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Five Yankees named to FanGraphs’ Top 100 prospects list

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The Yankees’ farm system is young, but with a lot of upside

MLB: All Star Game-Futures Game David Richard-USA TODAY Sports

Yesterday, FanGraphs released its top 100 prospects list for 2020 (well, 100 ranked, plus 20 honorable mentions who received a Future Value grade of 50, i.e., league average). Put together by Eric Longenhagen, it’s the last prospect list we will receive for some time, as we begin to focus more on 2020 rather than the future.

Last season, the Yankees struck out on this list, with the only player appearing in the report, Estevan Florial, being found outside the Top 100. The farm system has made a stark comeback this year, however, placing five prospects on the list: RHP Deivi Garcia (#45, 55 FV), CF Jasson Dominguez (#55, 50 FV), CF Kevin Alcantara (#81, 50 FV), 2B Ezequiel Duran (#85, 50 FV), and Alexander Vargas (#90, 50 FV).

Perhaps not surprisingly, Deivi Garcia tops the list for the Yankees. Just 20 years old, the right-hander out of the Dominican Republic flew through the minor leagues last season, reaching Triple-A Scranton. Although he struggled at that level down the stretch, he has the stuff to dominate, with a fastball that sits 91-95 and a “beautiful curveball” that FanGraphs rates as a current 70 on the 20-80 scale. Load management will be a concern — he threw fewer than 115 innings last season — but he appears likely to make some sort of contribution in the big leagues this year. Considering how the Yankees limited Luis Severino’s innings prior to his promotion in 2015, that’s something you might see with Garcia.

Although lacking many top prospects, the Yankees’ system has a lot of youth, with three of the five youngest prospects on the list. Additionally, they have the distinction of having the two youngest players on the list, outfielders Dominguez (turned 17 last week) and Alcantara (turned 17 last July). As such, the fact that these prospects even made the list in the first place is exciting, as only six players whose highest level is rookie ball cracked the list — and the Martian has not even played a professional game yet!

The writer, in fact, even struggled to describe the young outfielder, saying that he is “impossible to evaluate for a list like this,” but that he can’t leave him off the list because he “[doesn’t] know of another 16-year-old on the planet with tools this loud, and struggle[s] to think of a historical example.” While it’s true that prospects break hearts, it’s hard to not get excited about him.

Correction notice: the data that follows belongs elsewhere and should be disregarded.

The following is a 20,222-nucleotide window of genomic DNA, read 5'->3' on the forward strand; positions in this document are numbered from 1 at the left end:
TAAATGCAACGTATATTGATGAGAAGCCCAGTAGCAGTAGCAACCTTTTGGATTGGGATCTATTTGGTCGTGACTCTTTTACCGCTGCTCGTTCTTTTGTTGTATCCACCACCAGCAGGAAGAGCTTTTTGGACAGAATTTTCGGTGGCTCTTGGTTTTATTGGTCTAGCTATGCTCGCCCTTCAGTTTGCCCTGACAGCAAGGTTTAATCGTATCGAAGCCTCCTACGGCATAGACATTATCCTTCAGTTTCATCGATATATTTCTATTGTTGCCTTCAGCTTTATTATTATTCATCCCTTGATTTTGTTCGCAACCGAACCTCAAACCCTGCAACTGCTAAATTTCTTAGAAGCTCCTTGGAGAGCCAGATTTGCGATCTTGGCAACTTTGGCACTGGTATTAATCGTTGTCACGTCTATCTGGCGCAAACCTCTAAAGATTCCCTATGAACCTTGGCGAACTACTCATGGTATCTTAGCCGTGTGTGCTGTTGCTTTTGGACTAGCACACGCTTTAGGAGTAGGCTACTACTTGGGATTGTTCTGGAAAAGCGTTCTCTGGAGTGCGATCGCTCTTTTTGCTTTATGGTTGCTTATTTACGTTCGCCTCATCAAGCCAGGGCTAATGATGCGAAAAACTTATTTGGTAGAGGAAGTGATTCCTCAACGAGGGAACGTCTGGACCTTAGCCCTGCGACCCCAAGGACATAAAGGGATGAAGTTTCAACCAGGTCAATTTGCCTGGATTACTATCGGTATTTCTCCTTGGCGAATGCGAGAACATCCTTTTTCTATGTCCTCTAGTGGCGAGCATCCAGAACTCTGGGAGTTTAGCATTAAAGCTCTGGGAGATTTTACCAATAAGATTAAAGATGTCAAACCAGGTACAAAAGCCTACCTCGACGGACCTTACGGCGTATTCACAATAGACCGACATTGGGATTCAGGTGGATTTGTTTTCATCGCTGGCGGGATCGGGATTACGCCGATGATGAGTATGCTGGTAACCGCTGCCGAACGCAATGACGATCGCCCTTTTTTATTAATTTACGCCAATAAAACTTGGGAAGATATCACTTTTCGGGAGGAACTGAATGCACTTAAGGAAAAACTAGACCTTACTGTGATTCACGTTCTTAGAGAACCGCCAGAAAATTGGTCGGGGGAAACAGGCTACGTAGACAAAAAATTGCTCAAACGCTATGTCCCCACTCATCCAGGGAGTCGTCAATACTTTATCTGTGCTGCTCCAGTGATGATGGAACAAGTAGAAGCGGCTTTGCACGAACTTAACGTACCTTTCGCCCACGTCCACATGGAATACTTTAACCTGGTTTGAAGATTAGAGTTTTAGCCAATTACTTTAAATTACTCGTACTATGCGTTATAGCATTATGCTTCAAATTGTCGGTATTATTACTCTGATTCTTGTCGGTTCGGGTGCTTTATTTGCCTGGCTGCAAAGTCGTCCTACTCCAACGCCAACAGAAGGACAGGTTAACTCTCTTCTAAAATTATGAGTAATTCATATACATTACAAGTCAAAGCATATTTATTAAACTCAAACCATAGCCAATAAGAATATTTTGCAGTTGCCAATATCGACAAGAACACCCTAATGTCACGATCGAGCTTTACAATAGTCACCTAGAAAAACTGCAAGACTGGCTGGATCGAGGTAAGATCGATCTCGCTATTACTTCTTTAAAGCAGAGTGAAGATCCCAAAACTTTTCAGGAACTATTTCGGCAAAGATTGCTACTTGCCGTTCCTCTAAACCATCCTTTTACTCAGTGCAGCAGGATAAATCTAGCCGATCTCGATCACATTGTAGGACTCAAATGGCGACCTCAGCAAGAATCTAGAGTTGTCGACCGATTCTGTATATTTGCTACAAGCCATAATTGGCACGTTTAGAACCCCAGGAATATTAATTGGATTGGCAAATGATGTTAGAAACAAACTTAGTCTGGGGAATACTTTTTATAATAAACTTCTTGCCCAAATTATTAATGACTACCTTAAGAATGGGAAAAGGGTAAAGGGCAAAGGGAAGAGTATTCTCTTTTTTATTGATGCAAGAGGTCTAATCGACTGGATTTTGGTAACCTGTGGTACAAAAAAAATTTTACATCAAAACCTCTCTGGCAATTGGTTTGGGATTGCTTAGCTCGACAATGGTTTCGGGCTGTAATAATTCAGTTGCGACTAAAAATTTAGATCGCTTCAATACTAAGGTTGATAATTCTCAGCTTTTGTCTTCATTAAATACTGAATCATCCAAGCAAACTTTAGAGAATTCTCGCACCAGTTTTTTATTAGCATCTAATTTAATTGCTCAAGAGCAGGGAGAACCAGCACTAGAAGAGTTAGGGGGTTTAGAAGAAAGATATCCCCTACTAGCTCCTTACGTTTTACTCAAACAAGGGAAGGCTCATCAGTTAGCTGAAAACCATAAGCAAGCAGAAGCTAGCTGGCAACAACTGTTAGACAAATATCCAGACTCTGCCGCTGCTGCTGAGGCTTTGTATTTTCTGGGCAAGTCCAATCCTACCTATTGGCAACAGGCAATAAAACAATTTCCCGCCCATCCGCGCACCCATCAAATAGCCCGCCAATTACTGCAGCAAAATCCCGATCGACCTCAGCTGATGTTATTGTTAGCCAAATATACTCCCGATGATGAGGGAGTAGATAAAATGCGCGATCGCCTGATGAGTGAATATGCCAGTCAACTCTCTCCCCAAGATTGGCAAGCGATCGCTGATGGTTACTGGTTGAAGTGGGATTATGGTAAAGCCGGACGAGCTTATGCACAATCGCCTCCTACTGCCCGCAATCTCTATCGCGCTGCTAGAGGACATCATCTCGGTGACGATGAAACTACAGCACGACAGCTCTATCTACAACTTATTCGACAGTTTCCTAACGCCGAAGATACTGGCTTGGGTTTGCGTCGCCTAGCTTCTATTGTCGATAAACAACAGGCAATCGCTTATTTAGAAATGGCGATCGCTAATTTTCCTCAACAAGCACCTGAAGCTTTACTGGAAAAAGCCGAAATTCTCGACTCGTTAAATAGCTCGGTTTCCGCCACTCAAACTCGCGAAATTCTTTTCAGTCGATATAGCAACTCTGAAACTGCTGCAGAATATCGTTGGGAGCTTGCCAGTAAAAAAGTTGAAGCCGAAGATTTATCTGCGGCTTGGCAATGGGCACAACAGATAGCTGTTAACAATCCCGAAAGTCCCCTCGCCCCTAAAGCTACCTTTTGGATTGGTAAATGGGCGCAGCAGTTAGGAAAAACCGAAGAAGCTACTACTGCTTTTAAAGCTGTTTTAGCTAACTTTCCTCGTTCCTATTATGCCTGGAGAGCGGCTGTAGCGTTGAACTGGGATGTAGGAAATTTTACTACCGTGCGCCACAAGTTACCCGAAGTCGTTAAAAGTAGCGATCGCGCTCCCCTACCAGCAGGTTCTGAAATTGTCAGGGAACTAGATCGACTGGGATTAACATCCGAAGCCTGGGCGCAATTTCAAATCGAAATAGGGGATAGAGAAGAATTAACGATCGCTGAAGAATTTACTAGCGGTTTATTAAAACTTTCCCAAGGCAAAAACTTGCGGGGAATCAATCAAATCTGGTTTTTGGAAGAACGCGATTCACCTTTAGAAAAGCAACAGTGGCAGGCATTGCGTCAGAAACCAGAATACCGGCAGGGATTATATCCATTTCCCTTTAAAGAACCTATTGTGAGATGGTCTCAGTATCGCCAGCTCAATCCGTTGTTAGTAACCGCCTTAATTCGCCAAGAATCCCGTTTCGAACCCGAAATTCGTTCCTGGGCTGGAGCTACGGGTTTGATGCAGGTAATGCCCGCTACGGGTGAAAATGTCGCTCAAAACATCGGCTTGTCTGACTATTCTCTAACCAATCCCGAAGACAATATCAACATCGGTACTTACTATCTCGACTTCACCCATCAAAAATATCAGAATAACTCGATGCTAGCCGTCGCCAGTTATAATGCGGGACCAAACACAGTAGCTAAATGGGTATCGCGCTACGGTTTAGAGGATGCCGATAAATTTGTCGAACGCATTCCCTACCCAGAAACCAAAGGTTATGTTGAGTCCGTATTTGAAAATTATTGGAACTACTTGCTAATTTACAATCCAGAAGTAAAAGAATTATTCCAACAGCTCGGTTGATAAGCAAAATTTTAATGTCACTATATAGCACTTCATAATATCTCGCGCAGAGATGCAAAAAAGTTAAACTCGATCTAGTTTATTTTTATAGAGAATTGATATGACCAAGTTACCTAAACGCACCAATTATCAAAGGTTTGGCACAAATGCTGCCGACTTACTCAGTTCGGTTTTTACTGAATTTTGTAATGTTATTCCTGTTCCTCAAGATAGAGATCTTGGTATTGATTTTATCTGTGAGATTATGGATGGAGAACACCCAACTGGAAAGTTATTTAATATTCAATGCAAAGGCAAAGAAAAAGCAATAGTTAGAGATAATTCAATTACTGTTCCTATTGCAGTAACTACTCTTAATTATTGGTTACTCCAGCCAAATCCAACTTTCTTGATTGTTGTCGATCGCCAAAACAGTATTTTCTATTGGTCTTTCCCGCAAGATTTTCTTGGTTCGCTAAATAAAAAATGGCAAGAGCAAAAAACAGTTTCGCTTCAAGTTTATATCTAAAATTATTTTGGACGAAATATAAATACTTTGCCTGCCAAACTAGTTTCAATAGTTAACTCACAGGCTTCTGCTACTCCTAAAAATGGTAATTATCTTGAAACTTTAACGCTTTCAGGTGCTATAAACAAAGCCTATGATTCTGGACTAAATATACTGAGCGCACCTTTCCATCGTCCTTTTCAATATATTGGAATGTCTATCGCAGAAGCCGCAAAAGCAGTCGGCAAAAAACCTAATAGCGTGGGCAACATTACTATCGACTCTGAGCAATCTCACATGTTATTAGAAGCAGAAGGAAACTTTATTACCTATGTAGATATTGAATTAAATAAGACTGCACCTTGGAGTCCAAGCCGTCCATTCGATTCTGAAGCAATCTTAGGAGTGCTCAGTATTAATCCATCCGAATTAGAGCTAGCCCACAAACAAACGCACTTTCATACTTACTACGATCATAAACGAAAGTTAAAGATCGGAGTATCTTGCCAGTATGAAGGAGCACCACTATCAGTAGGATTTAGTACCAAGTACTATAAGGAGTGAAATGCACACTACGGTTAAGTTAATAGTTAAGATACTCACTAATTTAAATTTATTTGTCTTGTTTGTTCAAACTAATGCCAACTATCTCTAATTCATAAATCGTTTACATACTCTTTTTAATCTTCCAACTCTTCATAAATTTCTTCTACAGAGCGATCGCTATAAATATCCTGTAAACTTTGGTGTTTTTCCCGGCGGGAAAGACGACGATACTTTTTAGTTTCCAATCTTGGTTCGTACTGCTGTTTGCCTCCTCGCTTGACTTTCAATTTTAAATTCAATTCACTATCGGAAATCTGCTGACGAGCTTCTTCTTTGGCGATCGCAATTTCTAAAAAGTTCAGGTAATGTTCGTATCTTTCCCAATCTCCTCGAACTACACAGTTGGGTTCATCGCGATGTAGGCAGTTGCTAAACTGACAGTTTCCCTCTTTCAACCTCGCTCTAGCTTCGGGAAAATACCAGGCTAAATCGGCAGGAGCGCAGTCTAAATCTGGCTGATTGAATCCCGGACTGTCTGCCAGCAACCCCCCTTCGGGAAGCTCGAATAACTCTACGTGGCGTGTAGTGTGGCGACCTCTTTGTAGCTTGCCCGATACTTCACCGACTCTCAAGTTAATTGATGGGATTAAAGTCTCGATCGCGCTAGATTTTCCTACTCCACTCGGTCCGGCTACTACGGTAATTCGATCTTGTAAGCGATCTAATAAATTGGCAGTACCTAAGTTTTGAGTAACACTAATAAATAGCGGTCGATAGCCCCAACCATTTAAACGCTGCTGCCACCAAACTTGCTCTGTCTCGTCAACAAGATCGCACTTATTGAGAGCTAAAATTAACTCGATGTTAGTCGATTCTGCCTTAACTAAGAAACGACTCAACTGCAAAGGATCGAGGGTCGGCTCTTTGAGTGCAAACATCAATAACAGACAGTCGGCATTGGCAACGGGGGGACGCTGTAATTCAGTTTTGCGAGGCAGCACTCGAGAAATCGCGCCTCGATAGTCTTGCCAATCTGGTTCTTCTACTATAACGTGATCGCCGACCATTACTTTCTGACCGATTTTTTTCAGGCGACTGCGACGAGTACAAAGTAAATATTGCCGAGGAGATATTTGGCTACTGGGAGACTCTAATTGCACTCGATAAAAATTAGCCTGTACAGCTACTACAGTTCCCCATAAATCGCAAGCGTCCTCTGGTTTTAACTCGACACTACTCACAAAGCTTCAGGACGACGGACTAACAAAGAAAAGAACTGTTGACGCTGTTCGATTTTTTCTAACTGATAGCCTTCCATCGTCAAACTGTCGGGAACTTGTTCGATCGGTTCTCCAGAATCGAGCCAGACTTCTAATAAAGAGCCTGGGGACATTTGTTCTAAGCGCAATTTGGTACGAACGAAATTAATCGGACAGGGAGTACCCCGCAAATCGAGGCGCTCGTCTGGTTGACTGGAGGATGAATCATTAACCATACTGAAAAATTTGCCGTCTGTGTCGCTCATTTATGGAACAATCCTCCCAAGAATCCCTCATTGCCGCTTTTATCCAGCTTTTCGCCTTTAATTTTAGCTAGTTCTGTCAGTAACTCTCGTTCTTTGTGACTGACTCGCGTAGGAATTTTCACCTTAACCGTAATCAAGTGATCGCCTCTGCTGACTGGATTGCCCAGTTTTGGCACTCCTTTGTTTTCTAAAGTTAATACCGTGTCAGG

Alcantara, meanwhile, lacks the hype surrounding Dominguez, but is an intriguing prospect in his own right. Barely older than the Martian, Alcantara has immense power potential at 6’6”, as well as both the range and athleticism to remain in center field. Both he and Dominguez will likely start the year in rookie ball, playing for either the Gulf Coast League or Pulaski farm teams, and it will be interesting to see how the two of them develop alongside each other over the next few seasons.

Filling out the Yankees’ representatives in the Top 100 are middle infielders Duran and Vargas. The former, at age 20, will struggle a bit defensively at second base (reminds me of Rob Refsnyder in that sense), but has immense power — especially if he can remain at the position. Vargas, the Yankees’ third youngest top prospect at just 18, ranks currently as a glove-first prospect, but has the tools to be a well-rounded hitter if he can put it all together.

Two notable omissions from the list are Estevan Florial and Clarke Schmidt. Prospect lists have soured on Florial in recent years. Once a top prospect in the organization and a sleeper in all of baseball, injuries and underperformance have hurt his perception around the country, as he has already been considered a high-risk prospect with both a high ceiling and a low floor. This season could very well be his last opportunity to restore his place, with numerous outfield prospects nipping at his heels. Schmidt, meanwhile, has found a lot of supporters in offseason rankings, with MLB Pipeline even ranking him higher than Garcia. His absence here reflects FanGraphs not buying into his resurgence, possibly looking for a larger sample size in his recovery from Tommy John surgery.

For the most part, with the exception of Garcia, something extraordinarily unlikely would have to occur for any of the top prospects listed by FanGraphs to have any impact at the Major League level in 2020 (although let me tell you, I will continue to dream about Dominguez taking the league by storm and forcing the unlikely late-season call-up). Nonetheless, having multiple impact players at the low levels of the minor leagues is exciting, and will go a long way to assuring that this current window of contention will remain as open as possible for as long as possible.